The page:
CROI 2017: New two-drug maintenance regimen continues to suppress HIV over 144 weeks

At the 2017 Conference on Retroviruses and Opportunistic Infections (CROI), results from the LATTE study showed that the 2-drug regimen of the integrase inhibitor cabotegravir (CAB) + the NNRTI rilpirivine (RPV, Edurant) suppressed HIV levels as well as a 3-drug efavirenz (Sustiva) regimen through 144 weeks. The first 96 weeks were partially blinded to establish a proper CAB dose, with the additional weeks of data coming from open-label CAB at the selected dose of 30mg per day. Both CAB and RPV are also candidates for long-acting injected drugs, and the results of LATTE are helping to inform the development of the long-acting products, which will be dosed either every one or two months.

As people with HIV live longer, there’s a desire to reduce pill burden and to find easier-to-take, effective regimens. Maintenance regimens have a place in HIV treatment once stable HIV suppression has been established. In another presentation at CROI, the oral combination of dolutegravir (Tivicay) + rilpivirine is also being explored as a maintenance regimen.

LATTE is a Phase II study where roughly 60 people who were new to treatment were randomized to receive either efavirenz + a backbone of 2 NRTIs or one of three different doses of CAB (10mg, 30mg, or 60mg) + 2 NRTIs. At 24 weeks, those on CAB with viral loads <50 copies then switched their 2 NRTIs for RPV, thereby reducing their dosing to two drugs. At week 96, the efavirenz group stopped the study while the three CAB groups were allowed to go onto an open-label phase with the 30mg CAB dose + RPV.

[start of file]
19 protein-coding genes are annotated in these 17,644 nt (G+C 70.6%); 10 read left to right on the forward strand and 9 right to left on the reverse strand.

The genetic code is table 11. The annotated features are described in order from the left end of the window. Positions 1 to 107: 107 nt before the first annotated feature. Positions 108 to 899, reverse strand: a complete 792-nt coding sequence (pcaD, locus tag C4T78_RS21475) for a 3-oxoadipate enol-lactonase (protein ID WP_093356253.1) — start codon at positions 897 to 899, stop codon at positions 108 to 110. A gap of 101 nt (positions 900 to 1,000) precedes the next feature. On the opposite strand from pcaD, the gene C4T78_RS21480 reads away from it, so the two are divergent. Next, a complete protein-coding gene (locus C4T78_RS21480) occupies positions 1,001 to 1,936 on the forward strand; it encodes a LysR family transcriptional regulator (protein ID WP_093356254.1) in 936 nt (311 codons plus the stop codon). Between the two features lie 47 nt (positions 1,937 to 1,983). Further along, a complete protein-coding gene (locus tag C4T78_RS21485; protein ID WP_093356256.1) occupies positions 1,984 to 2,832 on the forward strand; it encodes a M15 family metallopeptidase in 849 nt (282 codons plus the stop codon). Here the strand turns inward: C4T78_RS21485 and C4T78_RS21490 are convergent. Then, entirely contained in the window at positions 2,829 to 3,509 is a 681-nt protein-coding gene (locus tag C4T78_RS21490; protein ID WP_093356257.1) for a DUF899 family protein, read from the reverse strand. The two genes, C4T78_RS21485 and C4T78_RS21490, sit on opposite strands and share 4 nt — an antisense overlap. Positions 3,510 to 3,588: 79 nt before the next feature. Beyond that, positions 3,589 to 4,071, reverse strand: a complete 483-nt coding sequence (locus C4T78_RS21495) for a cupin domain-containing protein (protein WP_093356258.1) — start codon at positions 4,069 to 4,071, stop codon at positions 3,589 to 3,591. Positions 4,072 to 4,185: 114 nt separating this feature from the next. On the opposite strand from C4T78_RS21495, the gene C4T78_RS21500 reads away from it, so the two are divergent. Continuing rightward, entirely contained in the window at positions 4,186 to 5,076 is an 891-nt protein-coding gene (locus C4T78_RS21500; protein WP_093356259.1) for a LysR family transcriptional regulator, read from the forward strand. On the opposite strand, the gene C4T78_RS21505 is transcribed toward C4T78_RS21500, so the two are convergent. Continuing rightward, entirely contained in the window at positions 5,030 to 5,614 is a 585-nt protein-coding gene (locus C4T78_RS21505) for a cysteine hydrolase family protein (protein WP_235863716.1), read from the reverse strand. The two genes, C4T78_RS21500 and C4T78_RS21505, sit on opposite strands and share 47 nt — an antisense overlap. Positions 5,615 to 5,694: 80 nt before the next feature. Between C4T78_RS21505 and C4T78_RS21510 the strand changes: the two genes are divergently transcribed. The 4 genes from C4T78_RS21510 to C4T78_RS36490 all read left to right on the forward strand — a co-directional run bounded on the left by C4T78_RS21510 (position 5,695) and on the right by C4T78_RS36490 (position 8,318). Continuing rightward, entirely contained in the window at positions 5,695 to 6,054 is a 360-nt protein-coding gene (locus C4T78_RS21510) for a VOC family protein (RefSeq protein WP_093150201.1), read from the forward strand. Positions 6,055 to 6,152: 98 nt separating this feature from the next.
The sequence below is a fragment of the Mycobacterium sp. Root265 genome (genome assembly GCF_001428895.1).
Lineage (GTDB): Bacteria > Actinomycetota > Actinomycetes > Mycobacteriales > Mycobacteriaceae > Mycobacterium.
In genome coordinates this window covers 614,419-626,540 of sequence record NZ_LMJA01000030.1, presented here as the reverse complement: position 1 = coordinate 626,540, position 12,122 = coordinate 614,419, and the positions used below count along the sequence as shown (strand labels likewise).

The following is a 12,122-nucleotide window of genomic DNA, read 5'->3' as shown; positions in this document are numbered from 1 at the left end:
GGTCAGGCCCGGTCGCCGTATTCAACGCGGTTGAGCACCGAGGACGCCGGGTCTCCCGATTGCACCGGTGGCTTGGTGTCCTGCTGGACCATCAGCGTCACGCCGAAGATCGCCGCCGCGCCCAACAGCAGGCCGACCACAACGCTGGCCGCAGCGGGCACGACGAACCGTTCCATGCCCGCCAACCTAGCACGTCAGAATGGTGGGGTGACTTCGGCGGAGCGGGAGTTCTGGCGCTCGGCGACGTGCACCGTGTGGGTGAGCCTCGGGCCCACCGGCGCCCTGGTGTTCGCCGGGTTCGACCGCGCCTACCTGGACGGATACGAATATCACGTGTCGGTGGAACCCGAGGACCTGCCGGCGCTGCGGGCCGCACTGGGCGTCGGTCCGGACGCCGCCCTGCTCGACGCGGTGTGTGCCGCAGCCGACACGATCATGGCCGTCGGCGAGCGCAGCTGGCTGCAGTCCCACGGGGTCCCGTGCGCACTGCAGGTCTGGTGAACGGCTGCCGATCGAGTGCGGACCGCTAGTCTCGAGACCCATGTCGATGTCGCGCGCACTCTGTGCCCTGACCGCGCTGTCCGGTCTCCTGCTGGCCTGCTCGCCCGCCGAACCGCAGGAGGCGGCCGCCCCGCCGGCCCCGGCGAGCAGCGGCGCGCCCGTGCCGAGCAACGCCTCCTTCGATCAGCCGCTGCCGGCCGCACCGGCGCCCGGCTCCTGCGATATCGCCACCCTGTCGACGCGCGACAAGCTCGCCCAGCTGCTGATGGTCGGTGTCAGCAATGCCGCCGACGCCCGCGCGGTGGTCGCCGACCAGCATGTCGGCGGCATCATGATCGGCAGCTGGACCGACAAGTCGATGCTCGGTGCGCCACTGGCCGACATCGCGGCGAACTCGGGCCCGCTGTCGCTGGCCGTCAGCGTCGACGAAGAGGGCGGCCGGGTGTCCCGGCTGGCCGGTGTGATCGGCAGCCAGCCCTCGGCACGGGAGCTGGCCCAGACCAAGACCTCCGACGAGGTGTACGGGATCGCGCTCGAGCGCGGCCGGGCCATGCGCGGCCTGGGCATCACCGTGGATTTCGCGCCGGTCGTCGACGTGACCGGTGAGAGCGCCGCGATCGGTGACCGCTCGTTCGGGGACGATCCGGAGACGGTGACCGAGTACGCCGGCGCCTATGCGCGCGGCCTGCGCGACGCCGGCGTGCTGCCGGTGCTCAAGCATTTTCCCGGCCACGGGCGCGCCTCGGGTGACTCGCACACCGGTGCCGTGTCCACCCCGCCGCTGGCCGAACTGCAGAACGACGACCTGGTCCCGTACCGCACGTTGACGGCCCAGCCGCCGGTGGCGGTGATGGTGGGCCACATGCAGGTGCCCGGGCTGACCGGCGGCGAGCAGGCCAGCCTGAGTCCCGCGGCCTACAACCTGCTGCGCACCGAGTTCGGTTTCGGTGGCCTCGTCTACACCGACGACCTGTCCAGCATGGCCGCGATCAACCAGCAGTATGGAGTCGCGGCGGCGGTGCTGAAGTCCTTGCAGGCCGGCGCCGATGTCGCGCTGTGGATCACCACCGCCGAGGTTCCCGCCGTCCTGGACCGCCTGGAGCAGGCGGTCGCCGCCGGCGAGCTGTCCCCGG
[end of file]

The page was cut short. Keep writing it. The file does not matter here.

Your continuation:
Of the 243 people who were enrolled at the beginning, 96% were male, 38% were non-white and 14% had viral loads >100,000. A total of 138 continued into the open-label phase of weeks 96 to 144.

Among those who started the maintenance regimen of CAB + RPV at week 24, 76% remained suppressed <50 copies HIV RNA at week 144  This analysis included all who continued in the open-label 30mg part of the study, no matter the dose they originally took. Roughly 8% had not reached an undetectable level. Viral failures and drug resistance did occur, with mutations to CAB and RPV in some, but most were found in those on the 10mg maintenance dose between weeks 24 and 96.

Serious side effects were reported in 9% of people on CAB + RPV, affecting a third of them to stop the study. Mild to serious lab changes occurred in 17%, with serious changes in creatine kinase (8%), ALT (1%), lipase (4%) and total neutrophils (3%).

CAB + RPV as maintenance therapy will move into further study with an injected maintenance regimen of both drugs.

DA Margolis, et al. Long-Term Safety and Efficacy of CAB and RPV as 2-Drug Oral Maintenance Therapy. 2017 CROI, Seattle.  Abstract 442.